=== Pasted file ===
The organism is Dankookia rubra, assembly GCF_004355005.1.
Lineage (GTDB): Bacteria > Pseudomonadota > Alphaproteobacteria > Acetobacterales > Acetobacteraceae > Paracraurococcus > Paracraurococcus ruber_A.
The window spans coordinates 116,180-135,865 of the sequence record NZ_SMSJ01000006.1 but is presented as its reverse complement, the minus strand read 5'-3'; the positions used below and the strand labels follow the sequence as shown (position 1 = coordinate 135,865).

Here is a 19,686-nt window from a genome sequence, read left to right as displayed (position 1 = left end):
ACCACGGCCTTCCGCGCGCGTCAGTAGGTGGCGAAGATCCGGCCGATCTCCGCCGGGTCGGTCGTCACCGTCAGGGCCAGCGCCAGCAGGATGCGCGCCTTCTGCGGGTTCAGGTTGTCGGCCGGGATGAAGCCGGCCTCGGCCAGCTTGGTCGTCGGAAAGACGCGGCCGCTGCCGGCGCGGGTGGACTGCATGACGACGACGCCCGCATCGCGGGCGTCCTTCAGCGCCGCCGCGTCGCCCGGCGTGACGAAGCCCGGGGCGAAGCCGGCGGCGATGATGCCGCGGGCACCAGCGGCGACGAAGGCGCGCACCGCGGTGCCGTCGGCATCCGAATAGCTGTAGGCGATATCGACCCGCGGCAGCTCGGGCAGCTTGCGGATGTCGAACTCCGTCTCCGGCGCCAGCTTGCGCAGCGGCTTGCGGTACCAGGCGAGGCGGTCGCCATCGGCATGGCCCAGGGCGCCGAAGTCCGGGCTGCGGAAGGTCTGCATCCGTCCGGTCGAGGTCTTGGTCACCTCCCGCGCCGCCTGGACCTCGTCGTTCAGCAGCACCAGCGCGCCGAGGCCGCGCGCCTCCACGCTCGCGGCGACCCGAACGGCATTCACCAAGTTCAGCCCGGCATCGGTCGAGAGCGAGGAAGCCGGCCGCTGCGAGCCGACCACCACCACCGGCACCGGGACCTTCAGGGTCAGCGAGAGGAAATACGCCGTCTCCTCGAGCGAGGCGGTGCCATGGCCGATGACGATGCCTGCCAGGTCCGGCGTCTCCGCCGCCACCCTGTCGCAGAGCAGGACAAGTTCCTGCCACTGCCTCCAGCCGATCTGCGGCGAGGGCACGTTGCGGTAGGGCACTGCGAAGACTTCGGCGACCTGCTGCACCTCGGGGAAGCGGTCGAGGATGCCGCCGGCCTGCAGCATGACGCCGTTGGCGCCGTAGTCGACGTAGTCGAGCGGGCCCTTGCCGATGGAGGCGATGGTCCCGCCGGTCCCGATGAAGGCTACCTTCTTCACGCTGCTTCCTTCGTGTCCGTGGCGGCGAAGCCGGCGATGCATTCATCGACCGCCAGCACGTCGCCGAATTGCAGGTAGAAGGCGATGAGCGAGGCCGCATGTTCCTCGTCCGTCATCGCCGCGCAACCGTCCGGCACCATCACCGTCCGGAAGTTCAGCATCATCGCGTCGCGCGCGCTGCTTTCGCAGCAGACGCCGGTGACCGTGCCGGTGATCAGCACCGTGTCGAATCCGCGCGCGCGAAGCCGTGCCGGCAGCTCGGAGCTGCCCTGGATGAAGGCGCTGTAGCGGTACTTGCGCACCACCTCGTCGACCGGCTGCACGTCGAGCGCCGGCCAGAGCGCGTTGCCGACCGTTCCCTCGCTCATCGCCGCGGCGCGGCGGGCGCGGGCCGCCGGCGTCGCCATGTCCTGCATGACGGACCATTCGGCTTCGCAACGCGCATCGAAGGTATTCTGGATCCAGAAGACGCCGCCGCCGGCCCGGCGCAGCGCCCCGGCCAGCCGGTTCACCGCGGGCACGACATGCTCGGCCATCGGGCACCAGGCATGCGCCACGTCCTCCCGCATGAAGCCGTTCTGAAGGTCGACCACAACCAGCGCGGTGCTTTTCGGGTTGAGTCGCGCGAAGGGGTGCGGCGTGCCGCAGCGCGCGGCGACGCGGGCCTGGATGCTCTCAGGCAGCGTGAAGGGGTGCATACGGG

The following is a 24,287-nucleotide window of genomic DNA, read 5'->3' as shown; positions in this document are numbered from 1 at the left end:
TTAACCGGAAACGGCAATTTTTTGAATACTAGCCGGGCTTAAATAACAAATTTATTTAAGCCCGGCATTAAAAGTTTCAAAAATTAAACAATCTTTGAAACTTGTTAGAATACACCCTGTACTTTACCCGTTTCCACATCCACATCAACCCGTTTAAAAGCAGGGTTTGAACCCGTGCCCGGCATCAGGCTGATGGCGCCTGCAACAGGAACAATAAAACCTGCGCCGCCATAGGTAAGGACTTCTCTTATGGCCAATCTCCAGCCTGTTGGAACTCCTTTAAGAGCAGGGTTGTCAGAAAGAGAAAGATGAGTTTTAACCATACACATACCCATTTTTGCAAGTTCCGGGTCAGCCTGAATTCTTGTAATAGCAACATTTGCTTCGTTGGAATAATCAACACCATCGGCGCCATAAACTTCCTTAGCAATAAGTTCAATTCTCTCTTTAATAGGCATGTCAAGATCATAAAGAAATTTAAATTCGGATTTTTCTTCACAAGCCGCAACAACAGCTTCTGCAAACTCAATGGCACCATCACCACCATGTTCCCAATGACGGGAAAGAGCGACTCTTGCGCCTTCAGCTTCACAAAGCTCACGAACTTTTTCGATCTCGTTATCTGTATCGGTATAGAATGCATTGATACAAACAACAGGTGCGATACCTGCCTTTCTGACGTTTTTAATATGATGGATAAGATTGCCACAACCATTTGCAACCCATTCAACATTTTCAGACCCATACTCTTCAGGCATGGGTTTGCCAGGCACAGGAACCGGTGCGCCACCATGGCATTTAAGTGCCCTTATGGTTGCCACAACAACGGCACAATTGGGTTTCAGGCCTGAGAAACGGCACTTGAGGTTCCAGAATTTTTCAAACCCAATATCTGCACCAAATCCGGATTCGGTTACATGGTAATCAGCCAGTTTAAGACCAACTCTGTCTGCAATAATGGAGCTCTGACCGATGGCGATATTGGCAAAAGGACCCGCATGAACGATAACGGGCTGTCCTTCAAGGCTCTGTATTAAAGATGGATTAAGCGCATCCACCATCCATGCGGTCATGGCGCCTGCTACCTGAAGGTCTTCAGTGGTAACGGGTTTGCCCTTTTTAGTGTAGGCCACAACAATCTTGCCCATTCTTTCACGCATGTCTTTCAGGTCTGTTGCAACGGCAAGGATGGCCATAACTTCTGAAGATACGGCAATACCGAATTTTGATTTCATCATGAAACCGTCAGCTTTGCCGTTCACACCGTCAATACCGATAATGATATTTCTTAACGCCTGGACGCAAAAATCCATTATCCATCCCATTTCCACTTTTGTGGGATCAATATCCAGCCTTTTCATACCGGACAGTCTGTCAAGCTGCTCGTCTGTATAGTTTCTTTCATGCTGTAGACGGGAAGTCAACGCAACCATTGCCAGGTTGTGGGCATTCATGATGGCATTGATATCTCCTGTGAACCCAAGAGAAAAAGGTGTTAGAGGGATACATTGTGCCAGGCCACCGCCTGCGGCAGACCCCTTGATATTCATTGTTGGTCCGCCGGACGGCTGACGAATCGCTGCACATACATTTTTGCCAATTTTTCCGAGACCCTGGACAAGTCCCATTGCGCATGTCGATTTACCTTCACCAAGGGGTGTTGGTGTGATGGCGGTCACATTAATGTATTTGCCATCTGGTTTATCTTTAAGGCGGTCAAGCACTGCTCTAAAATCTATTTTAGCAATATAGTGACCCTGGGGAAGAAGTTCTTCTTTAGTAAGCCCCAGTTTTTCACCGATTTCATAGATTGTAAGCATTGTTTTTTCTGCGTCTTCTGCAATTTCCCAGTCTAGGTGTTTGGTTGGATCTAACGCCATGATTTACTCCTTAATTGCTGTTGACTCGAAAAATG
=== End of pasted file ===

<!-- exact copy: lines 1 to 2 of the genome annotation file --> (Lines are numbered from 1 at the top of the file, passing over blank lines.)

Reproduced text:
The organism is Dankookia rubra, assembly GCF_004355005.1.
Lineage (GTDB): Bacteria > Pseudomonadota > Alphaproteobacteria > Acetobacterales > Acetobacteraceae > Paracraurococcus > Paracraurococcus ruber_A.